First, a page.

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Chorioretinitis Follow-up

  • Author: Ayesha Mirza, MD; Chief Editor: Russell W Steele, MD  more...
 
Updated: Oct 04, 2015
 

Further Outpatient Care

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  • Long-term care should alleviate debilitating conditions and improve functions for patients with chorioretinitis. An involved primary care physician should work closely with the specialists, the school system, and social workers.
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Further Inpatient Care

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  • Children with congenital infections and chorioretinitis (CR) face many possible handicaps, including partial or total loss of vision, deafness, seizure disorders, and mental retardation.
  • Short-term care for individuals with chorioretinitis includes diagnostic and management planning.
  • Management planning requires participation of several specialists included but not limited to the ophthalmologist, infectious disease specialist, neurologist, physiotherapist, and child development specialist.
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Prognosis

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  • Except when caused by congenital toxoplasmosis (CTP), prognosis for individuals with chorioretinitis depends on the originating process but tends to be self-limited.
  • Chorioretinitis due to CTP is progressive, and the outcome is not usually predictable. Late-onset retinal lesions can occur many years after birth, but the overall ocular prognosis of congenital toxoplasmosis is satisfactory when the infection is identified early and treatment is instituted appropriately.[34]
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Patient Education

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  • Aim educational efforts at reducing the incidence of primary toxoplasmosis in pregnant women. Screen pregnant women for the presence of toxoplasmosis immunoglobin (Ig)G and educate these individuals to avoid consuming undercooked meat and handling a cat litter box.
  • In the summer and fall seasons, public health measures can be used to reduce the risk of mosquito-borne viral encephalitis or tick-borne Lyme disease. During peak season for mosquitos and ticks, educate pregnant women to avoid insect bites (eg, cover up, apply insecticide to clothing items) and carry out limited larvicidal spraying to control mosquito infestation.
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Contributor Information and Disclosures
Author

Ayesha Mirza, MD Associate Professor, Pediatric Infectious Diseases, University of Florida College of Medicine Jacksonville

Ayesha Mirza, MD is a member of the following medical societies: American Academy of Pediatrics, American Society of Tropical Medicine and Hygiene, Infectious Diseases Society of America, Pediatric Infectious Diseases Society, HIV Medicine Association

Disclosure: Nothing to disclose.

Coauthor(s)

Diana E Guinazu, MD Fellow in Pediatric Infectious Diseases, University of Florida College of Medicine

Diana E Guinazu, MD is a member of the following medical societies: American Academy of Pediatrics, American Medical Association

Disclosure: Nothing to disclose.

Specialty Editor Board

Mary L Windle, PharmD Adjunct Associate Professor, University of Nebraska Medical Center College of Pharmacy; Editor-in-Chief, Medscape Drug Reference

Disclosure: Nothing to disclose.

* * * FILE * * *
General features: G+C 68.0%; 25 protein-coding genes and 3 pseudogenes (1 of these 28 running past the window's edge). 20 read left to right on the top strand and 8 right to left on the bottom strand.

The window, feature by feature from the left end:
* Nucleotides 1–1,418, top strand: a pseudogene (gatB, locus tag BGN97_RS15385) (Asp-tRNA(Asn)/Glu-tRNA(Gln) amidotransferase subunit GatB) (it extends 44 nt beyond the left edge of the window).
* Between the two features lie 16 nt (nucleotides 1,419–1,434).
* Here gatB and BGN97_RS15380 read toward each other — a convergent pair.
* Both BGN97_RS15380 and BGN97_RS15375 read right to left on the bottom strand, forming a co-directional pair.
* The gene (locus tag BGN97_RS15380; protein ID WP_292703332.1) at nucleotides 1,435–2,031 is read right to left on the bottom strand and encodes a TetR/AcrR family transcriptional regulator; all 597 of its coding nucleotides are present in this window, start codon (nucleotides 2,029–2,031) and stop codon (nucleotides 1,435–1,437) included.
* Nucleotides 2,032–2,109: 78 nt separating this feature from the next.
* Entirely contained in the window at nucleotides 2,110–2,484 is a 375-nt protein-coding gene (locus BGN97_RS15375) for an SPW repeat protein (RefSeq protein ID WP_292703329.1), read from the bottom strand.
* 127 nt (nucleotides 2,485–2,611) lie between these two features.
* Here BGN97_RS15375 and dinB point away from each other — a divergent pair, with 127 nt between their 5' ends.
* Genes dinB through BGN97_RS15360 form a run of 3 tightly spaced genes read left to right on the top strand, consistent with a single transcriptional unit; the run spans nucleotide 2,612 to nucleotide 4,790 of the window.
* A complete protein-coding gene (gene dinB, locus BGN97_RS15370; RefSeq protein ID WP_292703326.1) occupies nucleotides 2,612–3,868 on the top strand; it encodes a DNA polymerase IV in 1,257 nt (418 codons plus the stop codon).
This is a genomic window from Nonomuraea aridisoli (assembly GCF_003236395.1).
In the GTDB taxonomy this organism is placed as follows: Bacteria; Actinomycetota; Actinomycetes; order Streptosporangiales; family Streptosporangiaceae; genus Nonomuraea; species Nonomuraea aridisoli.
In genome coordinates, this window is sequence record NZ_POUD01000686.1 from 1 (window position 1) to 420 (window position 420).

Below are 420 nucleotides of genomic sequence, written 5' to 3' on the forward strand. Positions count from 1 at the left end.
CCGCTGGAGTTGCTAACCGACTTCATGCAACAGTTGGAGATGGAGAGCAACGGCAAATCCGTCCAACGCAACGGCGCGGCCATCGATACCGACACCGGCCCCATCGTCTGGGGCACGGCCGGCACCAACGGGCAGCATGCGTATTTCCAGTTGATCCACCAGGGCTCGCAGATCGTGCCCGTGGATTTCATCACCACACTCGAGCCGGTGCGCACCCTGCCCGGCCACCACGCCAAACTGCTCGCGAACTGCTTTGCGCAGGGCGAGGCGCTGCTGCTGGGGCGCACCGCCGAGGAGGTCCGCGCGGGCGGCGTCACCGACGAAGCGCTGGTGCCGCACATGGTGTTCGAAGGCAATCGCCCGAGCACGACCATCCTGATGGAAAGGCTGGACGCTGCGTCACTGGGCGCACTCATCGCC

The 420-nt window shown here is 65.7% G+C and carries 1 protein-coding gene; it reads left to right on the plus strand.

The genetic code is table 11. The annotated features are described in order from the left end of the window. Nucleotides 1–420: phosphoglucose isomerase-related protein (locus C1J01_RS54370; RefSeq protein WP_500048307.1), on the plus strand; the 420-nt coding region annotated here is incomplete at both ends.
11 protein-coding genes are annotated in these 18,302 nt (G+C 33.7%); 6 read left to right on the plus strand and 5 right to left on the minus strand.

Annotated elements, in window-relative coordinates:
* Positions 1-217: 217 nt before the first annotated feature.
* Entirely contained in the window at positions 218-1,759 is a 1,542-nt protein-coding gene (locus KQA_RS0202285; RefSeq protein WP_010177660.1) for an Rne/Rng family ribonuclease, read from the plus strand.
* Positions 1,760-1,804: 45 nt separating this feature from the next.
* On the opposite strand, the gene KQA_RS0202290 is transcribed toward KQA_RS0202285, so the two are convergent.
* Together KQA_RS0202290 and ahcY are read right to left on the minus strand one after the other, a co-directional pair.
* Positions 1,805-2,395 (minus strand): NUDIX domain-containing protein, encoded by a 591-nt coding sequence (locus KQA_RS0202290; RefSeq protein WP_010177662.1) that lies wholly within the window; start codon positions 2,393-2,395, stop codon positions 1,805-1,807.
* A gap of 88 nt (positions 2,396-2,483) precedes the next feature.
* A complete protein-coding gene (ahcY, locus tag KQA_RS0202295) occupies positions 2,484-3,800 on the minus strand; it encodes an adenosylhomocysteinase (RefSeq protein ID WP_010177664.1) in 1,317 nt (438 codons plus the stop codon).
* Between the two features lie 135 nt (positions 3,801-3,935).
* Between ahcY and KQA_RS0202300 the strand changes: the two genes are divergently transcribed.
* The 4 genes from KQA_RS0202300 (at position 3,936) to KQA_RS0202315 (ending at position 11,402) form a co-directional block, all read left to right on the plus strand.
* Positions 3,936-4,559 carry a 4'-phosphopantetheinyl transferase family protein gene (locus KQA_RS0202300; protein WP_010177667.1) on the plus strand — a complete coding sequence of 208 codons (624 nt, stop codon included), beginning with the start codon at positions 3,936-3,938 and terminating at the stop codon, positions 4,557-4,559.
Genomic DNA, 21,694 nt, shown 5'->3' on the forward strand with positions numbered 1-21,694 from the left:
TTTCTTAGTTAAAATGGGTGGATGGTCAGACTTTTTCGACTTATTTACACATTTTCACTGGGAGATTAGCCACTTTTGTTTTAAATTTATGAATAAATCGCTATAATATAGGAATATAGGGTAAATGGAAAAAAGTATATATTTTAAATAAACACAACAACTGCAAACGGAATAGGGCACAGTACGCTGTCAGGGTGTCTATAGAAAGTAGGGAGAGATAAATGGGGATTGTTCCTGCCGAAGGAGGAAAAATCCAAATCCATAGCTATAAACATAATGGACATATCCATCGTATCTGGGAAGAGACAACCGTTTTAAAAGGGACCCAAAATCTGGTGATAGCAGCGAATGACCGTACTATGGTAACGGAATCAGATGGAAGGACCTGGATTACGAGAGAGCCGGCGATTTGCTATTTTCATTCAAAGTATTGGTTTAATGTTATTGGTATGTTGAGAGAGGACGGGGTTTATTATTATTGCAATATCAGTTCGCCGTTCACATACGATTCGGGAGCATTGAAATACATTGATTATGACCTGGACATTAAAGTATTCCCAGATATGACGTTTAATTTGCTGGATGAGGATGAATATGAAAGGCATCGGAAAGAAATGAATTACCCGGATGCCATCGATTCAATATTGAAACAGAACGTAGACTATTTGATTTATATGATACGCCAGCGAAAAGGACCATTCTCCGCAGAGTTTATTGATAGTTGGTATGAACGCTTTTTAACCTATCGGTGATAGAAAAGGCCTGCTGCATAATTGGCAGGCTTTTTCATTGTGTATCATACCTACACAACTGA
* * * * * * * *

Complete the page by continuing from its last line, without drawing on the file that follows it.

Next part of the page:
Mark R Schleiss, MD Minnesota American Legion and Auxiliary Heart Research Foundation Chair of Pediatrics, Professor of Pediatrics, Division Director, Division of Infectious Diseases and Immunology, Department of Pediatrics, University of Minnesota Medical School

Mark R Schleiss, MD is a member of the following medical societies: American Pediatric Society, Infectious Diseases Society of America, Pediatric Infectious Diseases Society, Society for Pediatric Research

Disclosure: Nothing to disclose.

Chief Editor

Russell W Steele, MD Clinical Professor, Tulane University School of Medicine; Staff Physician, Ochsner Clinic Foundation

Russell W Steele, MD is a member of the following medical societies: American Academy of Pediatrics, American Association of Immunologists, American Pediatric Society, American Society for Microbiology, Infectious Diseases Society of America, Louisiana State Medical Society, Pediatric Infectious Diseases Society, Society for Pediatric Research, Southern Medical Association

Disclosure: Nothing to disclose.

Additional Contributors

Itzhak Brook, MD, MSc Professor, Department of Pediatrics, Georgetown University School of Medicine

Itzhak Brook, MD, MSc is a member of the following medical societies: American Association for the Advancement of Science, American College of Physicians-American Society of Internal Medicine, American Medical Association, American Society for Microbiology, Association of Military Surgeons of the US, Infectious Diseases Society of America, International Immunocompromised Host Society, International Society for Infectious Diseases, Medical Society of the District of Columbia, New York Academy of Sciences, Pediatric Infectious Diseases Society, Society for Experimental Biology and Medicine, Society for Pediatric Research, Southern Medical Association, Society for Ear, Nose and Throat Advances in Children, American Federation for Clinical Research, Surgical Infection Society, Armed Forces Infectious Diseases Society

Disclosure: Nothing to disclose.

Acknowledgements

The authors and editors of Medscape Reference gratefully acknowledge the contributions of previous author Quoc V Nguyen, MD, to the original writing and development of this article.

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Chorioretinitis in a patients with acquired immunodeficiency syndrome (AIDS).
 
 
 
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